This is exactly what happened with my friend’s brother. I, along with many, many people were praying and believing that “even now” our God could heal him if God chose to do so. And when the doctors were absolutely convinced that there was no way that he would live, but something amazing happened. He didn’t die. He lived. Now after a substantial amount of time in a brain trauma rehab center and after extensive physical, speech and occupational therapy, my friend’s brother is alive and well.

 

Some of you need an “even now” moment.  Somebody say, “even now.”  Say it.  “Even now.”

  • Even now, when you are discouraged, the presence of God can come in and build your faith.
  • Even now, when you feel all alone, as if there’s no one there, the presence of the Holy Spirit can give you a peace that surpasses all understanding.
  • Even now, our God can reach into your messed up family and bring healing and harmony and forgiveness and restoration.
  • Even now, when everything looks impossible, we serve a God who says, “All things are possible.”
  • Even now, when your heart may be cold and callous toward the things of God, our God, in a moment, can soften your heart and draw you into his presence.
  • Even now, when there is something that is dead, the resurrection power Christ can bring it back to life.

 

That’s what Jesus did in verse 23. He told Martha, “Your brother will rise again.” Yes, Martha said, “He will rise when everyone else rises, at the last day.”  She was confused; she was thinking a different resurrection.

 

In verse 25, Jesus told her, “I am the resurrection and the life. Anyone who believes in me will live, even after dying. 26 Everyone who lives in me and believes in me will never ever die. Do you believe this, Martha?”

 

You see, The resurrection is not an event. It is a Person. It’s not just what he does, it’s who he is.

 

Dead things don’t stay dead when the resurrection walks into the room.  The resurrection, Jesus, looks at the tomb where Lazarus is stinketh, and he said to the disciples, “Take the stone away.”  And when they did, in verse 43, “Jesus called out in a loud voice, ‘Lazarus, come out.’  And the dead man came out, his hands and feet wrapped with strips of linen and a cloth around his face. Jesus said to him, ‘Take off the grave clothes and let him go.’”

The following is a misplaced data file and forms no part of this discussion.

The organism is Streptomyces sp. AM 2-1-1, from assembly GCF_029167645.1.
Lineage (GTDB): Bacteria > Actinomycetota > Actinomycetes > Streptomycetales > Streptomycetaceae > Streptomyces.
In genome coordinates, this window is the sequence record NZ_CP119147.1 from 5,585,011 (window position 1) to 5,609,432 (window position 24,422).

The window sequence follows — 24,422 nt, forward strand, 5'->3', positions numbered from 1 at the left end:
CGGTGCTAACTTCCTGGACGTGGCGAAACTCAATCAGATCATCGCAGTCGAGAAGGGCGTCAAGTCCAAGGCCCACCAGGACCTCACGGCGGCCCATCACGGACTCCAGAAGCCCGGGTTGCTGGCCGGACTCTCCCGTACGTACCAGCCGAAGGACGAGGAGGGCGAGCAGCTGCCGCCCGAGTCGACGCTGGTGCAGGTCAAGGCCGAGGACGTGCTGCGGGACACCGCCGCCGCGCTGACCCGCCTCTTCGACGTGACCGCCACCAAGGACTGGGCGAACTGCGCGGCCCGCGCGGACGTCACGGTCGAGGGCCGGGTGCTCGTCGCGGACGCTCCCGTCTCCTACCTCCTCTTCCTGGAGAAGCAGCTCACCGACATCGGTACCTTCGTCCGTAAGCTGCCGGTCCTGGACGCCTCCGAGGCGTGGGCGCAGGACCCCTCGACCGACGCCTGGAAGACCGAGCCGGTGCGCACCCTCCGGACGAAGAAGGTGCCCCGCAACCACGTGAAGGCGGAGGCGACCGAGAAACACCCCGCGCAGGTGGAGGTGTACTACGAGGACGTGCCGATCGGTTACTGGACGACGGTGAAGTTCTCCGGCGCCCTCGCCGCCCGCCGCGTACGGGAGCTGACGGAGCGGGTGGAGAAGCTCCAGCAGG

I love to contrast these two stories.  Jesus is dead in the tomb; there’s a stone blocking it.  Lazarus is dead in a tomb; there’s a stone blocking it.  When Jesus goes to Lazarus, he tells the disciples, “Roll the stone away.”  When Jesus is in the tomb, the women walk up in the morning and think, “Ah, oh.  Who’s going to roll the stone away?”

 

Some of you feel dead on the inside.  You’ve lost faith, you’ve lost hope, you’re dead from the delay, you’re discouraged, you have doubts.  You feel trapped in a tomb and don’t have the strength to roll the stone away.

 

On this Easter, I want you to remember that Christ has rolled the stone away.  And the same voice that called Lazarus to come out is telling you to “Come out, come out.”

 

Some of you right now, I’m telling you, your life is stuck on Friday. Your life is stuck in the negative and the bad.  With one touch from God resurrection comes, and everybody is healed, your life is made right.

 

Some of you are dead in your sins.  That’s what the Bible says, “You’re dead in your sins.”   But because of what he did, and not because we could ever earn it or deserve it, our sins can be forgiven and you can be made brand new.

 

It’s called the gospel.  It is the good news that  God did something that we couldn’t do for ourselves because he is that good.  The tomb is empty; he is risen and the resurrection changes everything.  “I am the resurrection and

the life.  Whoever believes in me will never die.”